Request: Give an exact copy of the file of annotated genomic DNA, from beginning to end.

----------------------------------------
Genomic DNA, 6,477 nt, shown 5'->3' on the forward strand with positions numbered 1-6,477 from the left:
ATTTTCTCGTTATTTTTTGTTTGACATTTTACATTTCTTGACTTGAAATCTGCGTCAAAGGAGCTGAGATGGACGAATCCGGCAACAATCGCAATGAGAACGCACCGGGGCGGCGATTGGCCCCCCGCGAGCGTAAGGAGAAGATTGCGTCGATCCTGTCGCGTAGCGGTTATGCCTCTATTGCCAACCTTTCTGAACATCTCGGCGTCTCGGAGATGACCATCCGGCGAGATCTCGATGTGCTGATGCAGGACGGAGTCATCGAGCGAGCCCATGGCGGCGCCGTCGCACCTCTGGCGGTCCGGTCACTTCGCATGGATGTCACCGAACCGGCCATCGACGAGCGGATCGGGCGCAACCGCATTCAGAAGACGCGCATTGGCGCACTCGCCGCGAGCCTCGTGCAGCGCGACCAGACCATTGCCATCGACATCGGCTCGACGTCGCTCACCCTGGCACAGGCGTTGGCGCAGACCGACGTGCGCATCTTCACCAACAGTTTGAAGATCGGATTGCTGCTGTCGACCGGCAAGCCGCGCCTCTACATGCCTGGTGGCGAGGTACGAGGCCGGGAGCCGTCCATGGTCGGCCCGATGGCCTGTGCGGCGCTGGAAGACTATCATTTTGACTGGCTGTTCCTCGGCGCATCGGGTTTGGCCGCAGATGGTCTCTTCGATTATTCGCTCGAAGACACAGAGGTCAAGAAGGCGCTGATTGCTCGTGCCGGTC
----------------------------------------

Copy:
Genomic DNA, 6,477 nt, shown 5'->3' on the forward strand with positions numbered 1-6,477 from the left:
ATTTTCTCGTTATTTTTTGTTTGACATTTTACATTTCTTGACTTGAAATCTGCGTCAAAGGAGCTGAGATGGACGAATCCGGCAACAATCGCAATGAGAACGCACCGGGGCGGCGATTGGCCCCCCGCGAGCGTAAGGAGAAGATTGCGTCGATCCTGTCGCGTAGCGGTTATGCCTCTATTGCCAACCTTTCTGAACATCTCGGCGTCTCGGAGATGACCATCCGGCGAGATCTCGATGTGCTGATGCAGGACGGAGTCATCGAGCGAGCCCATGGCGGCGCCGTCGCACCTCTGGCGGTCCGGTCACTTCGCATGGATGTCACCGAACCGGCCATCGACGAGCGGATCGGGCGCAACCGCATTCAGAAGACGCGCATTGGCGCACTCGCCGCGAGCCTCGTGCAGCGCGACCAGACCATTGCCATCGACATCGGCTCGACGTCGCTCACCCTGGCACAGGCGTTGGCGCAGACCGACGTGCGCATCTTCACCAACAGTTTGAAGATCGGATTGCTGCTGTCGACCGGCAAGCCGCGCCTCTACATGCCTGGTGGCGAGGTACGAGGCCGGGAGCCGTCCATGGTCGGCCCGATGGCCTGTGCGGCGCTGGAAGACTATCATTTTGACTGGCTGTTCCTCGGCGCATCGGGTTTGGCCGCAGATGGTCTCTTCGATTATTCGCTCGAAGACACAGAGGTCAAGAAGGCGCTGATTGCTCGTGCCGGTC